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soaked chain with lube but STILL RATTLING??


potatobroxd
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I've recently felt the need to lube the chain after weeks of riding in the rain; however, after lubing the chain with Wurth Dry lube there is still a noticeable amount of rattle despite SOAKING the chain with it. The chain has only been used for 1.8k miles so very new.


I am confused to whether if chain after lubing still has some rattle sound or is it completely smooth? Did I do something wrong?


EDIT: do dirty sprockets cause rattling? Ive realised ive only cleaned the chain but not the sprocket


EDIT 2:

I bought the bike used at 1700 miles now it has 1900. I assume it should be the factory fitted set. It's a CB125F if that adds anything

Edited by potatobroxd
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Get a new chain and sprocket set. Sound's like you've wrecked your chain by riding with it way too tight and going for weeks without regularly lubricating it. Chain lube is not a remedy for making rattles go away , it's for stopping them happening in the first place . And never mind knackering the wheel bearings , at least they can be easily replaced. With an over tightened chain it's the strain on the output shaft bearing you want to be worried about.

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Check the chain tension.

For most bikes there should be about 20-30mm of chain movemnt.

Check it 1/2 way between front and rear sprocket. Use a ruler to check the movement while pushing up and down with fingers. It is better to check it while the bike is on the sidestand, if you cehckit while onthe centre stand it gorda bot tighter when the bikeis back onits wheels and the suspeension compresses.


Too tight will cause damage, who fitted the chain and sprockets? Was it adjusted ocreectlyot start with? Has it been adjusted since?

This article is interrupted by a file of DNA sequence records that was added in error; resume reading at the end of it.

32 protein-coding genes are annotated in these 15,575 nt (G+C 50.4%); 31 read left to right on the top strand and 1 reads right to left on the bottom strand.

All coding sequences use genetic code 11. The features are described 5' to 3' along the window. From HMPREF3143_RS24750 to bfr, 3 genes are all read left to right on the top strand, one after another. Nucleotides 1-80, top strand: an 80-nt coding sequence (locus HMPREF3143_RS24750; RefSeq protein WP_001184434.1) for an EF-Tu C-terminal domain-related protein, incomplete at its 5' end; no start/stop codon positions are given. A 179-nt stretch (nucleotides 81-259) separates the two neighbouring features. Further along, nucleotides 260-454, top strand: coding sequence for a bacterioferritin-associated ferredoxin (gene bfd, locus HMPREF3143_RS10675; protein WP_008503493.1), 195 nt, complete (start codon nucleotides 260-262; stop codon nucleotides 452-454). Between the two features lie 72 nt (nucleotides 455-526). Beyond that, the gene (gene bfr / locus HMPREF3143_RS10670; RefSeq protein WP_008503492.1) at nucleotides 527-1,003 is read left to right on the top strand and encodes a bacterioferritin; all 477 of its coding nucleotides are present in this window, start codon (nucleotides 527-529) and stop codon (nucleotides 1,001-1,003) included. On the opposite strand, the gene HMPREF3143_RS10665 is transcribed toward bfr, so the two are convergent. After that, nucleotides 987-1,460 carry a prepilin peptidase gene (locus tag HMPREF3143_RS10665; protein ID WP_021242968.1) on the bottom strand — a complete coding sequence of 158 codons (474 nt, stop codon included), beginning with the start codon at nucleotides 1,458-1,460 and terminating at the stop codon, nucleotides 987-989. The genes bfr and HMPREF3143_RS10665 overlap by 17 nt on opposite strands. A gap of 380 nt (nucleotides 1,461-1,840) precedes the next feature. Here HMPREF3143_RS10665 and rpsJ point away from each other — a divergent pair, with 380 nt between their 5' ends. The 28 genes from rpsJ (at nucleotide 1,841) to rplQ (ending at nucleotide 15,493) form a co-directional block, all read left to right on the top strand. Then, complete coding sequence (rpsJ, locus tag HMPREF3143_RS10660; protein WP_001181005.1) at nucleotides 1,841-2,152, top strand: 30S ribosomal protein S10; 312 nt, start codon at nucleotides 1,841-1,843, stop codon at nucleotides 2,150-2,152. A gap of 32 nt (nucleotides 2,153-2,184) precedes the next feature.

A new chain will settle in slacken during the forst 500miles or so, and will needa n adustment.

Then it not wear quickly and may only require adjustment occasionally.


Are you sure soemthing else is not loose, check the nuts on the rear sprocket and remove the cover and have a look at the front sprocket.

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Check the chain tension.

For most bikes there should be about 20-30mm of chain movemnt.

Check it 1/2 way between front and rear sprocket. Use a ruler to check the movement while pushing up and down with fingers. It is better to check it while the bike is on the sidestand, if you cehckit while onthe centre stand it gorda bot tighter when the bikeis back onits wheels and the suspeension compresses.


Too tight will cause damage, who fitted the chain and sprockets? Was it adjusted ocreectlyot start with? Has it been adjusted since?

A new chain will settle in slacken during the forst 500miles or so, and will needa n adustment.

Then it not wear quickly and may only require adjustment occasionally.


Are you sure soemthing else is not loose, check the nuts on the rear sprocket and remove the cover and have a look at the front sprocket.

 

I bought the bike used at 1700 miles now it has 1900. I assume it should be the factory fitted set. It's a CB125F if that adds anything

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It'll be the original chain and sprocket set, adjust it to the correct tension. It's a simple task and loads of videos on YouTube, something everyone with a bike should be able to do.

 

I've figured how to do it, although i dont have the correct size wrench. Do you guys know how I can know the size of the bolt to buy the correct size wrench?


Thanks guys, I feel like I'm learning a lot.


Edit: found out how, thanks for your help guys :cheers:

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Which bolt do you mean. The rear spindle bolt? Measure the distance apart of two opposite flats on the nut, ie the AF of the nut. Very often it's 21, 24 or 27mm depending on the size of the spindle. If it's a smaller nut size, buy a full set of spanners, wrenches are American.

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Sorry this is my first bike, I've only ridden for 2 months so bare with my lack of knowledge :roll:

 

Keep asking, I'm a relative noob too and this sort of post helps me get my head around all this.


In my CBT the whole chain tension thing was mentioned but it's not like they really went into it in any detail. I've had to watch a fair number of videos to get my head around it all.

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Which bolt do you mean. The rear spindle bolt? Measure the distance apart of two opposite flats on the nut, ie the AF of the nut. Very often it's 21, 24 or 27mm depending on the size of the spindle. If it's a smaller nut size, buy a full set of spanners, wrenches are American.

 

Should I buy a torque wrench with spanner sockets or a set of spanner considering they are fairly similary priced?

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